A record wave of U.S. exports helped narrow the nation's trade deficit to $13.2 billion in November, a 25% improvement over the month before, the government said Friday.
The better-than-expected report touched off strong rallies in financial markets.
The deficit, $4.4 billion smaller than October's record $17.6-billion shortfall, was the best trade performance in seven months, the Commerce Department reported.
Analysts credited recent declines in the value of the U.S. dollar, making American goods cheaper abroad and imports more expensive, for much of the improvement. The dollar is now worth about half of its 1985 value against Japanese and key European currencies.
For the Reagan Administration, long searching for an elusive turnabout in trade accounts, the report was "good news by any test," Commerce Secretary C. William Verity said.
The Dow Jones industrial average leaped more than 50 points by midday on the report. The dollar surged in New York and on European markets, closing at 130 Japanese yen in London--up from 126.65 on Thursday.
By contrast, the report last month of October's $17.6-billion trade gap triggered a 47-point drop in stock prices and sent the dollar plunging to 40-year lows.
Pacing the trade improvement was a 9.4% surge in exports to $23.8 billion, representing the largest overseas sales of U.S. goods in a single month. At the same time, imports fell by 6%, to $37 billion.
Although a modest decline in imports had been expected--they traditionally go down in November--the jump in exports appeared to catch most analysts pleasantly by surprise. It was the first time that exports have increased in November since 1979, Administration officials were quick to note.
In a Boom
"It is no longer accurate to say that we are on the verge of an export boom. We are already in the middle of one," said U.S. Trade Representative Clayton Yeutter.
Presidential spokesman Marlin Fitzwater called the trade improvement "across the board." Asked whether there was still a possibility of a recession this year, he replied: "Not a chance."
Still, despite the dramatic November improvement, the U.S. trade deficit for the first 11 months of 1987 totaled $159 billion, surpassing the record $156.2 billion level for all of 1986. The deficit through November was equivalent to an annualized deficit of $173.4 billion, Commerce Department statisticians said.
The size of the cumulative deficit tempered some of Friday's enthusiasm.
"The November figures are a very significant improvement, but we are going to have a very high deficit for calendar year 1987," said Sen. John C. Danforth (R-Mo.), senior Republican on the Senate Finance subcommittee on international trade. "This means that we can't really take consolation in one month's improvement. We have to have a sustained approach to reducing the trade deficit."
Others cautioned that the monthly trade figures--although closely tracked by Wall Street since the October stock market collapse--are notoriously unreliable.
They are not adjusted for seasonal fluctuations or for inflation, and often there is a long lag between when goods come into ports of entry and when they are reported to the government, critics noted.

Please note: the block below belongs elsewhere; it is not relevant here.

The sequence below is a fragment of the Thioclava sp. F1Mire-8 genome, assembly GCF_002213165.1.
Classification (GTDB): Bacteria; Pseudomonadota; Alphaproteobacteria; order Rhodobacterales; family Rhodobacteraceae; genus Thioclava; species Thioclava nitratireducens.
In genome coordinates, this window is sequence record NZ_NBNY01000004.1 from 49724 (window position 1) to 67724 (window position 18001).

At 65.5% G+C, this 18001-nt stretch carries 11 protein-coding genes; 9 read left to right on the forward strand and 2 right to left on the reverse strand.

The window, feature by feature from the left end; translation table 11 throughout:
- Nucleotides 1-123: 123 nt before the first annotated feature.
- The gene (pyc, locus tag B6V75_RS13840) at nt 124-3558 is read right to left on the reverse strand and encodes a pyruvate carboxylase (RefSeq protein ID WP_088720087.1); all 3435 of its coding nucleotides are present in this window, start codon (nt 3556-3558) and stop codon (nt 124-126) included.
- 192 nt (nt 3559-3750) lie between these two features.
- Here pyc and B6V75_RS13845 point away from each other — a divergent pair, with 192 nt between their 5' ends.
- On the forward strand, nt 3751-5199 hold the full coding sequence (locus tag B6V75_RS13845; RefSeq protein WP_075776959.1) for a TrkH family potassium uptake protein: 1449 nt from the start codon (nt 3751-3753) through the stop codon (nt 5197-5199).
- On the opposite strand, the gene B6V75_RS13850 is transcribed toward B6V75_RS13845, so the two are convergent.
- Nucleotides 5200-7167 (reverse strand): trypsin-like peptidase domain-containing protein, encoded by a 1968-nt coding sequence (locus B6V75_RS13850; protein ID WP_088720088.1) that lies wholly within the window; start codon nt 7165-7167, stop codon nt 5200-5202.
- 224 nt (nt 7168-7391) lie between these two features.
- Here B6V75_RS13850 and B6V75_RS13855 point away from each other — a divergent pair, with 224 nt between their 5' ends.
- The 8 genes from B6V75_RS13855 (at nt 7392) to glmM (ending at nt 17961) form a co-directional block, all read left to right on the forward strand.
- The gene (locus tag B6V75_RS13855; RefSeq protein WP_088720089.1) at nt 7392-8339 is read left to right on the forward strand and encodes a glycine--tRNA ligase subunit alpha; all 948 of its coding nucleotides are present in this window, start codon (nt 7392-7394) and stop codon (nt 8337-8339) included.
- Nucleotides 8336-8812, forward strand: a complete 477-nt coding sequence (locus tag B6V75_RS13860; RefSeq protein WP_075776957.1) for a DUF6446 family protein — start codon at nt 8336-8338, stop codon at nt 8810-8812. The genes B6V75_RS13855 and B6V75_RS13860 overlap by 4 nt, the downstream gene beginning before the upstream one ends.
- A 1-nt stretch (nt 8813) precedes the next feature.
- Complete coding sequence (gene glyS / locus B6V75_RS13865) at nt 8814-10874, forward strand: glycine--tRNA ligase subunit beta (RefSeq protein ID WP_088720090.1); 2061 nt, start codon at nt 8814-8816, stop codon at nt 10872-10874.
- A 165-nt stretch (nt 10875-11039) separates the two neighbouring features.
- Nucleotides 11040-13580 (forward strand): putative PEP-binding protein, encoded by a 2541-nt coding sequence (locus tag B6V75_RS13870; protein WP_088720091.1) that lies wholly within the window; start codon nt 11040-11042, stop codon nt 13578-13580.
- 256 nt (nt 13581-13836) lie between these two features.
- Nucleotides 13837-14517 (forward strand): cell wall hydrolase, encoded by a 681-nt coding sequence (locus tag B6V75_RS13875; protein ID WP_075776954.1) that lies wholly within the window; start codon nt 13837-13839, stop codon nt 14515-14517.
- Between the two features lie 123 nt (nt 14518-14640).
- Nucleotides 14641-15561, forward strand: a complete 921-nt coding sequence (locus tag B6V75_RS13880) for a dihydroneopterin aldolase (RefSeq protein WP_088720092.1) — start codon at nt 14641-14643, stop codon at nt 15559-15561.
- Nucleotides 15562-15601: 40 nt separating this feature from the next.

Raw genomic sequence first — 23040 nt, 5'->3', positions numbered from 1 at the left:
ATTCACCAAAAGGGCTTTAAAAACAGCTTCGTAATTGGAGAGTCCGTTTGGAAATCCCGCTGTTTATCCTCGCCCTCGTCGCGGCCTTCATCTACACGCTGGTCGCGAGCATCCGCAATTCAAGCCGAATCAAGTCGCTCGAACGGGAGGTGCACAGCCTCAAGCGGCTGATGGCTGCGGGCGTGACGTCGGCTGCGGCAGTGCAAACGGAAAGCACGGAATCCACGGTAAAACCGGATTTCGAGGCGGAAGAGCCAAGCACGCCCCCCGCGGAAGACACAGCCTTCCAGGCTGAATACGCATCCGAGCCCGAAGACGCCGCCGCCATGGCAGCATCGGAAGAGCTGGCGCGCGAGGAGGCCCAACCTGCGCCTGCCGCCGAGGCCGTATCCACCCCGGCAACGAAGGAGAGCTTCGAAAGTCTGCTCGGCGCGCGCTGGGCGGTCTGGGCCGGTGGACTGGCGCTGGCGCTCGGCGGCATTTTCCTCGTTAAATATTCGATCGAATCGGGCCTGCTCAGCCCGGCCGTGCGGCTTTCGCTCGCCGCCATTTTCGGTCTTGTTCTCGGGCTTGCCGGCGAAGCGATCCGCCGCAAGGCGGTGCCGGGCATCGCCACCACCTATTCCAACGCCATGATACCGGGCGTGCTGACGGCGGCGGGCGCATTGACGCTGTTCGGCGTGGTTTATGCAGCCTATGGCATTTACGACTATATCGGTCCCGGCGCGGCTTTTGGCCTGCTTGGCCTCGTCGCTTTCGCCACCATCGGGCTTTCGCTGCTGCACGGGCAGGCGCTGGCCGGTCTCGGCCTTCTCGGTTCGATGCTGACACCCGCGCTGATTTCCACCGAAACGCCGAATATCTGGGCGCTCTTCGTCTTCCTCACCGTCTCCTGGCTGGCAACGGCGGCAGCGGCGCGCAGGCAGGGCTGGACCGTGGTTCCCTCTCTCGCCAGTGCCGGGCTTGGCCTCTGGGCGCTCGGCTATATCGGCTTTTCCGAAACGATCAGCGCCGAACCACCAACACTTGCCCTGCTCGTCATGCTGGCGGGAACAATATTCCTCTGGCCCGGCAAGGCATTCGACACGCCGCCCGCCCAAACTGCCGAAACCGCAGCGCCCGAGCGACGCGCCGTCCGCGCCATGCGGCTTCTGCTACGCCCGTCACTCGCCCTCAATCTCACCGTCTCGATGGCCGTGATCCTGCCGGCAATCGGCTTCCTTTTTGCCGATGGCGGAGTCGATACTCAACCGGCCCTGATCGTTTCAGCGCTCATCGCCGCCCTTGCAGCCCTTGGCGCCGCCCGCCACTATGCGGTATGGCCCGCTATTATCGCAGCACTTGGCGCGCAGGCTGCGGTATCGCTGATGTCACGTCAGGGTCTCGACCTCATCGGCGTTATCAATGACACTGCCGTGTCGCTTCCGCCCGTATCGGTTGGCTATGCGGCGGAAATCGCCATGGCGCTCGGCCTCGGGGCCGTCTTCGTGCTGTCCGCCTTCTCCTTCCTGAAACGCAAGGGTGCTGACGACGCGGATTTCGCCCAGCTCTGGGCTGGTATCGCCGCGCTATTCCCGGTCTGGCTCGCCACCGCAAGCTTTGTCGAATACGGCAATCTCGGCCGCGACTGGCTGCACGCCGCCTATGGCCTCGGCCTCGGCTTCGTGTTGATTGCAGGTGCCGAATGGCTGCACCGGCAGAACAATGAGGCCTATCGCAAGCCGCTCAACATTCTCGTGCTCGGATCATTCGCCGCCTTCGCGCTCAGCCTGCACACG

Margin of Error
In fact, some of the trade improvement reflected in the November report actually took place in October.
Allen Sinai, chief economist for the Boston Company Economic Advisers Inc., contends that there is about a $2-billion "plus or minus" margin of error in any monthly trade report.
"Despite this element of statistical noise, the figures are unambiguous on the improvement in exports. It comes through loud and clear and with sirens," Sinai said.
For U.S. manufacturers, the report contained nothing but good news.
"It's entirely favorable. And it makes us look awfully smart," said Jerry Jasinowski, chief economist for the National Assn. of Manufacturers, which on Thursday issued a report predicting a $40-billion surge in net exports this year after inflation.
"Exports are booming, thanks to the cheap dollar. And that boom is revitalizing the industrial sector and is the key to U.S. economy growth," said Donald Straszheim, chief economist for Merrill Lynch brokerage.
Among foreign-manufactured imports showing the largest declines were clothing, textiles and communications equipment. At the same time, overseas sales of U.S.-made aircraft, power-generating equipment and chemicals were among the fastest risers.
The trade deficit improved with respect to all the nation's major trading partners--including a decrease in the deficit with Japan to $4.8 billion from $5.9 billion in October. The trade shortfall with Western Europe fell to $2.4 billion from $3 billion in October.
The trade deficit with Canada, this nation's largest single trading partner, decreased to $1.2 billion in November from $1.3 billion.
Overall imports included $2 billion worth of Japanese cars, down from $2.2 billion in October. However, autos from Canada were up, to $1.5 billion from $927.8 million. Also up were cars from other countries, to $1.5 billion, from $1.4 billion in October.
Petroleum imports, following the same downward trend as other imports, fell to $2.7 billion in November from $3.1 billion in October.
In agricultural trade, the only major category where the United States has consistently maintained a trade surplus, the American advantage increased to $954.2 million in November from $698.1 million in October.
The $13.2-billion November deficit was the smallest trade imbalance since the April deficit of $13 billion.